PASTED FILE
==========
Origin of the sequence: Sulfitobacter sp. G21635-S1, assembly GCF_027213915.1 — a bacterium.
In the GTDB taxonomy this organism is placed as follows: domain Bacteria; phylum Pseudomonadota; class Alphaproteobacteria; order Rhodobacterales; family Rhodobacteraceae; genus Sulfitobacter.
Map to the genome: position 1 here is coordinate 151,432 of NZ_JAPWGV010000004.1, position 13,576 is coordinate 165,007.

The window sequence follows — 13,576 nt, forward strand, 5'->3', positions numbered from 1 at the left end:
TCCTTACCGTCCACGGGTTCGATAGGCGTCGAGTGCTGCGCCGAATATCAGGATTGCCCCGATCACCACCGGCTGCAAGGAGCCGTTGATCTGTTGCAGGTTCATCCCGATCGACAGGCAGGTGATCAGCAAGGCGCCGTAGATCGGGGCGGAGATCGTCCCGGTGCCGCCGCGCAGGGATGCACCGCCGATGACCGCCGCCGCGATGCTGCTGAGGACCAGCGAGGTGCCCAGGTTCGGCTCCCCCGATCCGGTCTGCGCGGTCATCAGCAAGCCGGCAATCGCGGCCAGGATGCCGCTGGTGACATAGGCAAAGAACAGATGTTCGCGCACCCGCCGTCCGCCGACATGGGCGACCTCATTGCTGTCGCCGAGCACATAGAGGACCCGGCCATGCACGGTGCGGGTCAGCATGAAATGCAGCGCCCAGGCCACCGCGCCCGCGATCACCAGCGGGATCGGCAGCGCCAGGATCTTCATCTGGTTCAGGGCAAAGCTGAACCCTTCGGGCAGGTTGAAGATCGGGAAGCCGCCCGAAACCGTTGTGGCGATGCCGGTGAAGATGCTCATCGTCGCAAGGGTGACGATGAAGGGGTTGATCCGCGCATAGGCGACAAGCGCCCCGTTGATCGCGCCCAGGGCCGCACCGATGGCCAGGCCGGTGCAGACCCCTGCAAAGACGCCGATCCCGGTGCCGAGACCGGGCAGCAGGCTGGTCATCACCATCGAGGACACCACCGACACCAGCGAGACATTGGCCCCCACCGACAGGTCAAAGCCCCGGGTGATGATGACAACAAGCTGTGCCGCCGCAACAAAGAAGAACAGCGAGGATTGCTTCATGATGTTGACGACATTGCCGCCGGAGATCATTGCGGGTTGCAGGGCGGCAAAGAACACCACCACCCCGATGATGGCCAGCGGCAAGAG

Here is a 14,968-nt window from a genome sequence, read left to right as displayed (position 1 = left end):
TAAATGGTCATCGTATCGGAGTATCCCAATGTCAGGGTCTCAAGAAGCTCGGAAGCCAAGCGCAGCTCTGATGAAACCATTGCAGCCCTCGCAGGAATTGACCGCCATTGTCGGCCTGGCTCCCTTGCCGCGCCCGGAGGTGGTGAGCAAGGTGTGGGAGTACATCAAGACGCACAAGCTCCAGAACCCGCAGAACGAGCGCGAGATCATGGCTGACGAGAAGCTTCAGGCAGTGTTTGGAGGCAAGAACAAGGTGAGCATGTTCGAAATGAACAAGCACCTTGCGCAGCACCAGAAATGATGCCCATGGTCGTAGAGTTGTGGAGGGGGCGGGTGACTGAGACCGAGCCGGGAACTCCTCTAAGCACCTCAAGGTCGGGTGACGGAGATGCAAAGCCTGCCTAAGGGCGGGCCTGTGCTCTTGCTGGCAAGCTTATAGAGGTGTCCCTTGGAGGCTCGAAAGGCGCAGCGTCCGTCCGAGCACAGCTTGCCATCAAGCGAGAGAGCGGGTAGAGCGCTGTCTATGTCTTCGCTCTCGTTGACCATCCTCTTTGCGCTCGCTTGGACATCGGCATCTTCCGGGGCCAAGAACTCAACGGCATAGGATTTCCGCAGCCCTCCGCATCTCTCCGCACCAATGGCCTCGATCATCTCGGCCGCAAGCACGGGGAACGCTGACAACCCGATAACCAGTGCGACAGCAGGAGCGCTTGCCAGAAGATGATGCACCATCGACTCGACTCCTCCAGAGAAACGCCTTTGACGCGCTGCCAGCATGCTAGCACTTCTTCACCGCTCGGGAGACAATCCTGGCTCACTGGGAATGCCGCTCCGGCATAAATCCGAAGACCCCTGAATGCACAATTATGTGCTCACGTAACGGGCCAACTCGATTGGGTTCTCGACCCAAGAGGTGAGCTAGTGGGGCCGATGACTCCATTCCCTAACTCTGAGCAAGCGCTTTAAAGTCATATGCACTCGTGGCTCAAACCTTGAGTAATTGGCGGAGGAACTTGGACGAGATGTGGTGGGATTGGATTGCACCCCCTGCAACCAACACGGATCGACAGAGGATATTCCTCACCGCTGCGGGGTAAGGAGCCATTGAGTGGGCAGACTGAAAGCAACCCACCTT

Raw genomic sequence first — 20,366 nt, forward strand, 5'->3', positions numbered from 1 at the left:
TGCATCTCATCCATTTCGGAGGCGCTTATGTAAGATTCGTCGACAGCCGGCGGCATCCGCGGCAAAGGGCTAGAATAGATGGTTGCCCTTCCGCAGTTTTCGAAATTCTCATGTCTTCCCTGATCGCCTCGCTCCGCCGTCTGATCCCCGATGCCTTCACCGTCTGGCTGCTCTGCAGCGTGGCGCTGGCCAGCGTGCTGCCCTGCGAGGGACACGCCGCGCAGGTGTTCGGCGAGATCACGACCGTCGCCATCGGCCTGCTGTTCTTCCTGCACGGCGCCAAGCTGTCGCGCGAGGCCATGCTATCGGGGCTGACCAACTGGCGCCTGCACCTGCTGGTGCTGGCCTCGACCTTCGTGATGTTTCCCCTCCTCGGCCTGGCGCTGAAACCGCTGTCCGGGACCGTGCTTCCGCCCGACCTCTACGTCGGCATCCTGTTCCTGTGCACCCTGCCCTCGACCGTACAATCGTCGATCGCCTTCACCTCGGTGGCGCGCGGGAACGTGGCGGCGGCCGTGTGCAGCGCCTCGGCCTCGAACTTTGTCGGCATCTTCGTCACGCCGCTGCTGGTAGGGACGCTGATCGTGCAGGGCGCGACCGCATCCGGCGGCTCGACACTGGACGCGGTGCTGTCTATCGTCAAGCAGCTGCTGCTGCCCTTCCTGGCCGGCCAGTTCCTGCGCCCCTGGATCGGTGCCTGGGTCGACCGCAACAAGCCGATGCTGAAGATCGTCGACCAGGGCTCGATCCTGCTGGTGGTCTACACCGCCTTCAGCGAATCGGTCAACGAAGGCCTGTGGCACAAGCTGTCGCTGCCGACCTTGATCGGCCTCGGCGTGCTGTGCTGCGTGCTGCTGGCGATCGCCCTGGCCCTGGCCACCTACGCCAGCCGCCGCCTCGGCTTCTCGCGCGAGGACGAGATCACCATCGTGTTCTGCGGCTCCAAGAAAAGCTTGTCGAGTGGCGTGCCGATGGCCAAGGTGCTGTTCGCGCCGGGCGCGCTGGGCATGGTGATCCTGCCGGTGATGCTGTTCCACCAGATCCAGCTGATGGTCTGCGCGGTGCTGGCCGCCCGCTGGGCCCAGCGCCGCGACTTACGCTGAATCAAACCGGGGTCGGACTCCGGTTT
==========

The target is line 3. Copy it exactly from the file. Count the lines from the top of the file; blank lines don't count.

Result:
Map to the genome: position 1 here is coordinate 151,432 of NZ_JAPWGV010000004.1, position 13,576 is coordinate 165,007.